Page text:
2013-12-13   facebook twitter rss

Charity Sheep Show Raises Money for Hospice

The seventh annual charity sheep show and sale of predominantly Mule wether lambs staged by Addingham & District Sheep Breeders’ Association at Skipton Auction Mart raised a resounding £4,500 for Sue Ryder Manorlands Hospice in Oxenhope, Keighley. (Wed, Dec 11)

With additional items donated for auction by mart regulars and other generous supporters, the final figure is likely to top £5,000, meaning that the overall total raised for Manorlands through the annual charity event is now fast approaching £30,000.

Winners one and all. Pictured at Addingham & District Sheep Breeders’ 2013 charity Mule sale are, from left, sponsor Chris Pearson, Robin Booth and the fourth prize winner, James Wilson and the third prize winner, Martin Throup and the runner-up, Thomas Walker and the champion, and judge Linda Allen.

Pictured at Addingham & District Sheep Breeders’ 2013 charity Mule sale are, from left, sponsor Chris Pearson, Robin Booth and the fourth prize winner, James Wilson and the third prize winner, Martin Throup and the runner-up, Thomas Walker and the champion, and judge Linda Allen.

The 2013 show champion from father-and-son Patrick and Thomas Walker, of Fold Farm, Appletreewick, itself raised an exhilarating £830 after being bought and sold no less than four times.

The home-bred title winner, by a son of the North Craven-based Booth farming family’s top-performing Y2 ram, himself by a £17,000 tup bred by Gordon Rawsthorne in Nether Kellet, Carnforth, first sold for £420 to John Turner, of Draughton, who promptly offered it back for resale.

So too did the next two successful bidders at £200 and £100 respectively – firstly show sponsor Chris Pearson, who runs Pearson Farm Supplies in West Marton and has a retail outlet on the auction mart site, followed by Bingley farmer Keith Downs.

Auctioneer Ted Ogden then brought the hammer down on himself when putting in the final bid of £100 on behalf of Craven Cattle Marts. But, that wasn’t the end of it, as the champion will now be put out to graze, before returning to Skipton Auction Mart’s opening New Year prime lamb show and sale in January to further swell the Manorlands charity kitty.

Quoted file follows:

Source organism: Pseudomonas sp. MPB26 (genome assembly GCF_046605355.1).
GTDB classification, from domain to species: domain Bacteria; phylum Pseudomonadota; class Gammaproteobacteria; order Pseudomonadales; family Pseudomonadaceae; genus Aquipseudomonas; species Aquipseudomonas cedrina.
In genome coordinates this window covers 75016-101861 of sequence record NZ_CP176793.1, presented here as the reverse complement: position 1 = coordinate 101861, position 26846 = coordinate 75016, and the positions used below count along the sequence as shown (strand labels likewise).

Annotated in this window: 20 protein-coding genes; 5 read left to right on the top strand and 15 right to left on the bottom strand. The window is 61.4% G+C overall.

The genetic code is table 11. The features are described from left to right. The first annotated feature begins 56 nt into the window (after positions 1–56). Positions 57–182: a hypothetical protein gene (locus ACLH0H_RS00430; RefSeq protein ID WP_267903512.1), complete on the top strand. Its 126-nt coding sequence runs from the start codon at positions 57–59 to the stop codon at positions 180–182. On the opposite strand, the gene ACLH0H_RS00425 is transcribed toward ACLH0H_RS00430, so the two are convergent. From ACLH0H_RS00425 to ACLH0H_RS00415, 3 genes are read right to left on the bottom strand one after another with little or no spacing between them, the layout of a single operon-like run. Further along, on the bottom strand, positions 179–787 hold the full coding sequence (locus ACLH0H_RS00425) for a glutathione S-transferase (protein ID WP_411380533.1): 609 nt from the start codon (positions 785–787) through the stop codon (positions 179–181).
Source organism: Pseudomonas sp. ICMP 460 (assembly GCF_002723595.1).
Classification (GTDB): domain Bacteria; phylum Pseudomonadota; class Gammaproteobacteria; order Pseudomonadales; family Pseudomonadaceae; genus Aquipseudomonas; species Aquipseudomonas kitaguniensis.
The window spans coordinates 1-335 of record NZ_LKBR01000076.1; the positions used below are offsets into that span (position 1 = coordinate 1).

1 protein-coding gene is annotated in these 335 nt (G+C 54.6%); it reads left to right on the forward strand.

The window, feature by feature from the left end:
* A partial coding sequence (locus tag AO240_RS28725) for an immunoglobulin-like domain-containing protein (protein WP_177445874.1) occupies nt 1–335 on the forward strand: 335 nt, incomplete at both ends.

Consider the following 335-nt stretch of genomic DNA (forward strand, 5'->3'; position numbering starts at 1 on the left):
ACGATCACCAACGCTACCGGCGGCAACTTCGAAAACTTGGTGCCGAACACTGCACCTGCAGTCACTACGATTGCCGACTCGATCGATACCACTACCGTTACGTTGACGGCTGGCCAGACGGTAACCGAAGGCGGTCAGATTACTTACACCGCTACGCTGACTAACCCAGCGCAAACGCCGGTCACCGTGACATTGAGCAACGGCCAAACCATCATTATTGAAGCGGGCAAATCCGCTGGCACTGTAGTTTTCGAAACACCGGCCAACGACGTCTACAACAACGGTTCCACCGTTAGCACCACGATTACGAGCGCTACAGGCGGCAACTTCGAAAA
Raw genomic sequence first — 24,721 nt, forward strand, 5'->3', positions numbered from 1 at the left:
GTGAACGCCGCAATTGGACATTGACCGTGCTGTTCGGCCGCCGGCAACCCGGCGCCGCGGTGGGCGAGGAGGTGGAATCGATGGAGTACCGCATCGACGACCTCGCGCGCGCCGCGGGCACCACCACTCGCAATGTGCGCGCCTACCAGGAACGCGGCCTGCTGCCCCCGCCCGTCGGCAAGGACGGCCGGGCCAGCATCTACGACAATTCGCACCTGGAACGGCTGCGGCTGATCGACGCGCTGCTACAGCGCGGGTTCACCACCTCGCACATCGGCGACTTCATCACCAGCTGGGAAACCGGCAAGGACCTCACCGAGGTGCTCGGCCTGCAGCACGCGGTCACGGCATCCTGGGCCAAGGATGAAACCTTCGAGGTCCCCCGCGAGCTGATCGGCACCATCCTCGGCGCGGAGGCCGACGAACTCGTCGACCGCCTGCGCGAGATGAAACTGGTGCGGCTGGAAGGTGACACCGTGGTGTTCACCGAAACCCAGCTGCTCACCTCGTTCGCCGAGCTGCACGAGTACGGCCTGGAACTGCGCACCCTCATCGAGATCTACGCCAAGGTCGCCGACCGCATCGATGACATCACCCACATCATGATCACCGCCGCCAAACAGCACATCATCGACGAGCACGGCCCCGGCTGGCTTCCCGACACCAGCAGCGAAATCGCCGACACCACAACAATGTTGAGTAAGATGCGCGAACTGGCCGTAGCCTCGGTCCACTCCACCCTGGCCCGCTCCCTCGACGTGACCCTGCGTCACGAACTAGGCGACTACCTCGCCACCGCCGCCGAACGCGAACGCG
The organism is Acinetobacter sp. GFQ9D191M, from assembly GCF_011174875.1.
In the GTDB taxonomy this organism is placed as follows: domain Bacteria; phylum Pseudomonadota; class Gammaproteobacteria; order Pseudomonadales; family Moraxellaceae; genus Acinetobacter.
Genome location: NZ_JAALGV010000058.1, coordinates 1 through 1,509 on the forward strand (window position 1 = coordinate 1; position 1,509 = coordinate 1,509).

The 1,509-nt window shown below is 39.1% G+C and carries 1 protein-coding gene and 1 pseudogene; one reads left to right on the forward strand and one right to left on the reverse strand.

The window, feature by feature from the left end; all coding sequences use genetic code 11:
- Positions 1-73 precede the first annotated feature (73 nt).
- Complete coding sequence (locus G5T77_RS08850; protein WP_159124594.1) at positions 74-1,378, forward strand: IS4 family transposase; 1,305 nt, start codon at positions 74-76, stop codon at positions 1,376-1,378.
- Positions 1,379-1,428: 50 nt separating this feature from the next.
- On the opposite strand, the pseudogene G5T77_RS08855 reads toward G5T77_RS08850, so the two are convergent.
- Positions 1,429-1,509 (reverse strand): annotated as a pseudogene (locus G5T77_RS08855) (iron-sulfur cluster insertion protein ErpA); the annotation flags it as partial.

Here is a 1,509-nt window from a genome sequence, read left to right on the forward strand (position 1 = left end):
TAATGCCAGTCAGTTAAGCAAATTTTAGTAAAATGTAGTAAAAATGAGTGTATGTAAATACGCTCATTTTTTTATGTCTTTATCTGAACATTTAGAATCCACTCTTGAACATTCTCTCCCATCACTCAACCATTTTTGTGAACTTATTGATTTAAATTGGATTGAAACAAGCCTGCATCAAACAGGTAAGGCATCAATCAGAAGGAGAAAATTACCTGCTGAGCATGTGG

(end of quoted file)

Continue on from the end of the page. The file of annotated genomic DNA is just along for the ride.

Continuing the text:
A total of 30 lambs, judged by Linda Allen, of Killington, Kendal, were donated by association members and local farmers.

The champion, recipient of the Pearson Farm Supplies Shield, was followed into the ring by the runner-up, which, like last year, came from Ken and Linda Throup, of Silsden Moor. Next up was the third-placed Mule from Kevin and Daphne Wilson, of Blubberhouses, with the fourth prize winner shown by Robin and David Booth in Feizor - the 2012 show champions and breeders of the 2013 title winner’s sire.

The fifth lamb into the ring, donated by Thomas Boothman, of Linton, in memory of Hebden farmer Derek Appleton, who died earlier this year, fell for £200 to Chris Pearson. Subsequent lamb sales further boosted the fund-raiser, among them five additional store lambs donated by Gargrave’s Simon Spensley, plus two shearlings from Malcolm Dibb, of Kilnsey, which had wandered in off the moor and remained unclaimed for 12 months.

Joint organisers Joe Throup, Richard Ellis and Richard Mawson thanked all who had supported the event for their ongoing generosity and “a magnificent result.”

Manorlands fundraiser Hayley Ibbotson said: “It was a privilege to be invited to attend this year’s Addingham Sheepbreeders sale. To see so many people there who continue to support the sale each year really is testament to the kind generosity of the local farming community.

“I'd like to thank everyone who contributed to making the day such a success, particularly main sponsor Chris Pearson, Addingham Sheepbreeders for organising the event, everyone who donated and bought the lambs, as well as Craven Cattle Marts for waiving their commission from the sale. We are delighted to receive such a generous amount, which will enable us to continue to provide incredible care to our patients and their families in the local community.”

The charity fund-raiser formed part of the fortnightly sale of store lambs – the final one of the year – when the 2,330-strong entry sold to an enthusiastic audience of purchasers keen to replenish stocks with grass in good supply countrywide. They sold to an overall average of £54.57 per head.

The entry was made up mostly of long-keep lambs, with strong lowland lambs generally mid-£60’s, medium lambs £58 to £62 and smaller sorts in the early £50’s. A few pens of nice Mules topped £60, but in the main size was lacking and mid to late £50’s proved the general price range. Swaledale lambs were forward in large numbers, with almost 500 head among the entry, though nice framed lambs were sold for either side of £40.

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